Thomas Paine would be proud of this Court’s commonsense approach to the Bankruptcy Code

 

In the In re FirstEnergy Solutions Corporation bankruptcy cases,[1] the court recently issued an opinion narrowing the number of situations in which a fixed-price supply agreement (used to hedge against rising input costs and constituting a “forward contract” in bankruptcy parlance) will be treated as an exception to the general rules governing “executory contracts”[2] in chapter 11 bankruptcy cases.

The “automatic stay” under section 362 of the Bankruptcy Code usually prevents a contract counterparty from terminating an executory contract without first getting court approval (i.e., relief from the automatic stay); this is true even if the contract provides it may be terminated upon the filing of

The Stalking Horse Bid Protections: The Auction Credit Conundrum, and How to Avoid It

The Scenario

You’re an investor kicking the tires on a company in bankruptcy. If you agree to be the “stalking horse” bidder, you’ll expend significant time and money vetting the opportunity (including attorneys’ fees, quality of earnings analysis, valuation and appraisal work, and site visits), only to possibly end up in a bidding war with others wanting a free ride on your due diligence.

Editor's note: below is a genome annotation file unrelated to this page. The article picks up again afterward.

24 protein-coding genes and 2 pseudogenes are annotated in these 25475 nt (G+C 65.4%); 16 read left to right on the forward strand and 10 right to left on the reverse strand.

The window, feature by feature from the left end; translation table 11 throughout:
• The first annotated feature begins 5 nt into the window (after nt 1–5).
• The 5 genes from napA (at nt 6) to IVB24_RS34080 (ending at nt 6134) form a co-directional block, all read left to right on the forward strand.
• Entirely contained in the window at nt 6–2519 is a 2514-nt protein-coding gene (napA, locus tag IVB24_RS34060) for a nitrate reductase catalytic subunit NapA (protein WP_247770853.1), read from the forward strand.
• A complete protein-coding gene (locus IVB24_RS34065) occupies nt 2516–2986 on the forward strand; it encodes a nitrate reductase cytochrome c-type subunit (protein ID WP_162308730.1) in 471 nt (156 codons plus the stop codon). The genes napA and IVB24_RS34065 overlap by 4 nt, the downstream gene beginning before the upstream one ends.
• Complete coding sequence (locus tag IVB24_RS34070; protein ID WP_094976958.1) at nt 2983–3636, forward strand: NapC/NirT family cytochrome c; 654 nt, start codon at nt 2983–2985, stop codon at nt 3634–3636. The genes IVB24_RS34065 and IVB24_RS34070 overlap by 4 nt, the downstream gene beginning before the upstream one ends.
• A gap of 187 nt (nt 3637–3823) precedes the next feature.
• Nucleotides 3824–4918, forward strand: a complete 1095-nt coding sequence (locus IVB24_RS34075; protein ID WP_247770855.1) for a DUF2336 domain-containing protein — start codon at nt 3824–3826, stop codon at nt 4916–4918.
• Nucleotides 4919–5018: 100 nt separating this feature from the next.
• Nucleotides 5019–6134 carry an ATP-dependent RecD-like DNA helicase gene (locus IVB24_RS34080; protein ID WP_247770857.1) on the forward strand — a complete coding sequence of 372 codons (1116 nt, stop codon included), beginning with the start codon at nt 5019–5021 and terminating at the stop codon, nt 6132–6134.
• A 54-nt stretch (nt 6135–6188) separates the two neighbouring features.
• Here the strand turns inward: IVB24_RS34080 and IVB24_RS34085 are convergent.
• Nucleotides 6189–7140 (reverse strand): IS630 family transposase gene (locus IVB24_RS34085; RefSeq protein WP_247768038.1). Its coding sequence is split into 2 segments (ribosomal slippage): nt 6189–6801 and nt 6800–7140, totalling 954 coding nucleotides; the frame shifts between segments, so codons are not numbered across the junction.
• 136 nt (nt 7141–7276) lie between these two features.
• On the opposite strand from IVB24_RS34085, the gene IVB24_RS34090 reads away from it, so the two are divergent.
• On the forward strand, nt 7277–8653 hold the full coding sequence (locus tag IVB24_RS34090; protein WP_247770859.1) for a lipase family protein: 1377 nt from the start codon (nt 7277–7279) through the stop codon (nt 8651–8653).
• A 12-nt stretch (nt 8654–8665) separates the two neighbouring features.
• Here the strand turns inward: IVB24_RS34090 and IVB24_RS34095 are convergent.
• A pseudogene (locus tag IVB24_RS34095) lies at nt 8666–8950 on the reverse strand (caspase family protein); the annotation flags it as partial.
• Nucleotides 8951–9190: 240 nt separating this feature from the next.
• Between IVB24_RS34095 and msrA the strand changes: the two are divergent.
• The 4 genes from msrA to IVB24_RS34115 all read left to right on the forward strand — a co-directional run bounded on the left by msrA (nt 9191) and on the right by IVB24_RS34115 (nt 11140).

To lure you in, the debtor offers you $250,000 in “Bid Protections” (total breakup fee and expense reimbursement) if you don’t win at auction. Not only that, you’ll get a credit toward your cash bid at the auction in the amount of the Bid Protections.  This makes sense, you think, because the economic value of a competing bid is deflated by the $250,000 in Bid Protections that must be paid to you if the competitor is ultimately successful.  So to compare the economic value of

My Company Went Through Bankruptcy And All I Got Was This Lousy Release – How to Get a Non-Consensual Release of Third Parties in a Chapter 11 Plan

October 29, 2018

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Officers and directors work hard to shepherd their company through bankruptcy. But, even after all that hard work, creditors can still turn around and sue them individually for alleged acts prior to the bankruptcy.  What kind of thanks is that?  A debtor wishing to protect these hard-working officers and directors may seek to include a third party release in the plan.  However, if all parties do not agree, third party releases over objecting classes are closely analyzed because they are considered a “dramatic measure to be used cautiously, and [] only appropriate in unusual circumstances.”  In re Dow Corning Corp., 280 F.3d 648, 658 (6th Cir. 2002).  Fortunately, this post will discuss the steps officers and directors may take with the debtor to increase the likelihood of plan approval, with third party releases intact, over the objections of some parties.

Initially, the debtor must look to where it